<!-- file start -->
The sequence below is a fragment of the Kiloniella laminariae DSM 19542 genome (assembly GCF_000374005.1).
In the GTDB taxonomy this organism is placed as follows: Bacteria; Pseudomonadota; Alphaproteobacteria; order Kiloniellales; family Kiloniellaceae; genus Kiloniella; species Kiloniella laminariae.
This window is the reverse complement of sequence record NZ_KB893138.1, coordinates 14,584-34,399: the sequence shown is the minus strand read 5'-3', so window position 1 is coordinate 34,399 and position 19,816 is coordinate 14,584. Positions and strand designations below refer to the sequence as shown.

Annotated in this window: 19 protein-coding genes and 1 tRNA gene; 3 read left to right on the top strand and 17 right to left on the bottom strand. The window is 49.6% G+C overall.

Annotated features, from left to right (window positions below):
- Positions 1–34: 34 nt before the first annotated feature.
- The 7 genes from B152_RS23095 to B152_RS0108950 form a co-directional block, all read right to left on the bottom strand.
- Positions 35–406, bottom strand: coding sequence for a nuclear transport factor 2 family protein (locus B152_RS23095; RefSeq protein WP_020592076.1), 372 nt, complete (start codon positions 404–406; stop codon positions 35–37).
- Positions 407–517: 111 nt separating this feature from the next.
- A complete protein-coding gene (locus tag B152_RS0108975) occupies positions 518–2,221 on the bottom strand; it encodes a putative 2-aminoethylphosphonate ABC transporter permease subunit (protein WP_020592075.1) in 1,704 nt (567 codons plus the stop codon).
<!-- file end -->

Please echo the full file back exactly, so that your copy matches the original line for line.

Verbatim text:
The sequence below is a fragment of the Kiloniella laminariae DSM 19542 genome (assembly GCF_000374005.1).
In the GTDB taxonomy this organism is placed as follows: Bacteria; Pseudomonadota; Alphaproteobacteria; order Kiloniellales; family Kiloniellaceae; genus Kiloniella; species Kiloniella laminariae.
This window is the reverse complement of sequence record NZ_KB893138.1, coordinates 14,584-34,399: the sequence shown is the minus strand read 5'-3', so window position 1 is coordinate 34,399 and position 19,816 is coordinate 14,584. Positions and strand designations below refer to the sequence as shown.

Annotated in this window: 19 protein-coding genes and 1 tRNA gene; 3 read left to right on the top strand and 17 right to left on the bottom strand. The window is 49.6% G+C overall.

Annotated features, from left to right (window positions below):
- Positions 1–34: 34 nt before the first annotated feature.
- The 7 genes from B152_RS23095 to B152_RS0108950 form a co-directional block, all read right to left on the bottom strand.
- Positions 35–406, bottom strand: coding sequence for a nuclear transport factor 2 family protein (locus B152_RS23095; RefSeq protein WP_020592076.1), 372 nt, complete (start codon positions 404–406; stop codon positions 35–37).
- Positions 407–517: 111 nt separating this feature from the next.
- A complete protein-coding gene (locus tag B152_RS0108975) occupies positions 518–2,221 on the bottom strand; it encodes a putative 2-aminoethylphosphonate ABC transporter permease subunit (protein WP_020592075.1) in 1,704 nt (567 codons plus the stop codon).